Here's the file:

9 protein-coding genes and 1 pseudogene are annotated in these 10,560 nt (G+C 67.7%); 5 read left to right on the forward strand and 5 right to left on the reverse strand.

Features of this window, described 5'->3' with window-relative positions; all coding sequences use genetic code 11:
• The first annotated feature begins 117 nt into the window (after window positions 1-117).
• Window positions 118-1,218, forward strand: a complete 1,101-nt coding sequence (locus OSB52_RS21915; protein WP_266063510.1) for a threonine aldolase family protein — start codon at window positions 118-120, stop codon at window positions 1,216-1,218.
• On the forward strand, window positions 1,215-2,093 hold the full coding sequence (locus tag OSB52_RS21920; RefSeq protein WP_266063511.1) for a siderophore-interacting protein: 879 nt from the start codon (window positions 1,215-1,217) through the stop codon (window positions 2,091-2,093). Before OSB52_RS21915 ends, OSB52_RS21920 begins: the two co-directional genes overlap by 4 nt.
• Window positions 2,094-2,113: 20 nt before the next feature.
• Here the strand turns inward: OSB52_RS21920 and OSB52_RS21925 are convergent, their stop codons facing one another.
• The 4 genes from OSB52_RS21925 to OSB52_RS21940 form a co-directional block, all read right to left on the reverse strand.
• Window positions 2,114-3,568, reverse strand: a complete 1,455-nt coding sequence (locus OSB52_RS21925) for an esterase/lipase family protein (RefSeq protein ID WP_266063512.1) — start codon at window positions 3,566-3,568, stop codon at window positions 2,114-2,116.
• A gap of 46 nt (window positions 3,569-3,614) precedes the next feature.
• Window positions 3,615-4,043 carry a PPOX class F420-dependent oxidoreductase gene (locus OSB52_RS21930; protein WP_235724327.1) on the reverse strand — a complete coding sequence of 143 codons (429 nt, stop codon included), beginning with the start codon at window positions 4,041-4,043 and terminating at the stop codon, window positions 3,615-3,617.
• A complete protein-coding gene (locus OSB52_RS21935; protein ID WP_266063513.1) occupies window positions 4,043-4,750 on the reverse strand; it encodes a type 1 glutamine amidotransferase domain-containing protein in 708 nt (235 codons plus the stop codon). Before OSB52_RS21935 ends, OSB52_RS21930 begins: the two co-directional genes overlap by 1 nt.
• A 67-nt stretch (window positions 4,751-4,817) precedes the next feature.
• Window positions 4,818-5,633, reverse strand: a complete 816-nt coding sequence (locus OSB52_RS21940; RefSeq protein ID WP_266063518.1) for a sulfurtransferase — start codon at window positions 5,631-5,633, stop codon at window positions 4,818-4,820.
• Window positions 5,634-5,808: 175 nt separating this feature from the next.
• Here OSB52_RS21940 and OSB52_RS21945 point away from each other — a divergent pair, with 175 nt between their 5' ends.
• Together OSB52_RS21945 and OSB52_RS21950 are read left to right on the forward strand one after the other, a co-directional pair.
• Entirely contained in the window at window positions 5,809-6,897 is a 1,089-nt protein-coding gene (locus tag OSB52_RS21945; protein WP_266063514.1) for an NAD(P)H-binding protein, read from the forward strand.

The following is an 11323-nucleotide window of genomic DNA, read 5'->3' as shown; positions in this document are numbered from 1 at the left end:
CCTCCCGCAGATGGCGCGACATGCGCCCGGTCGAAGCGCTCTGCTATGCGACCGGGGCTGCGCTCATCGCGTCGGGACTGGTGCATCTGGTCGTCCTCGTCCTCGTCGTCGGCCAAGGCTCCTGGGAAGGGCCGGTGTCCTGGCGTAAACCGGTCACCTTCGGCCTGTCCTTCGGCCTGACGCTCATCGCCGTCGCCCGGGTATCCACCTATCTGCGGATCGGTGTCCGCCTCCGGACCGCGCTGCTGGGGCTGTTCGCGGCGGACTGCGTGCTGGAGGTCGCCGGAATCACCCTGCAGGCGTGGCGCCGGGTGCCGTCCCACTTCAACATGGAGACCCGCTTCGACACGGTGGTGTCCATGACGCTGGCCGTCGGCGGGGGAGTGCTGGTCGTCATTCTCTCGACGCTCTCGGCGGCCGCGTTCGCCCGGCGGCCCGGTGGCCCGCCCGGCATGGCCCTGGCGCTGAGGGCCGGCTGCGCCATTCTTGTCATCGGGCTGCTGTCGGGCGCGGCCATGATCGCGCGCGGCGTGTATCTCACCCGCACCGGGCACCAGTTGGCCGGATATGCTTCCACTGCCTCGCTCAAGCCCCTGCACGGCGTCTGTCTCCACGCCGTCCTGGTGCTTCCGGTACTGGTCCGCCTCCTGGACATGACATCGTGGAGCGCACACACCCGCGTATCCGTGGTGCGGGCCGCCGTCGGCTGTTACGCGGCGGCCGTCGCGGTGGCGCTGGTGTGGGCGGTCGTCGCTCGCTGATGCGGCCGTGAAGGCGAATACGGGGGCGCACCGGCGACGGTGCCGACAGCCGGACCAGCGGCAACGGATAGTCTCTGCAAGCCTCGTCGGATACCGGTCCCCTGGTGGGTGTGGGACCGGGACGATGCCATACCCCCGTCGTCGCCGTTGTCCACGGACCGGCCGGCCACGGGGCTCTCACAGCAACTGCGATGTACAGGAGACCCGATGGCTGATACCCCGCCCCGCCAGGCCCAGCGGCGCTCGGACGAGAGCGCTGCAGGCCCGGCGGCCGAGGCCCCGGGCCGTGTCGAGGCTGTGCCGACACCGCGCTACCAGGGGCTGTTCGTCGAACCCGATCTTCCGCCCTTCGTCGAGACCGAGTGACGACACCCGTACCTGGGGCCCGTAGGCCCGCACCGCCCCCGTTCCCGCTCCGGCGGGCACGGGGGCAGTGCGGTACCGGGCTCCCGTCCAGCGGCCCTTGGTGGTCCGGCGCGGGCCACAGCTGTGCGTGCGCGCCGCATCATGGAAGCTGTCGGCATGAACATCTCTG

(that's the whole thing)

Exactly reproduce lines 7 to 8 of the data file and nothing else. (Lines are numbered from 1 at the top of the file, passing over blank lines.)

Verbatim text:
• Here the strand turns inward: OSB52_RS21920 and OSB52_RS21925 are convergent, their stop codons facing one another.
• The 4 genes from OSB52_RS21925 to OSB52_RS21940 form a co-directional block, all read right to left on the reverse strand.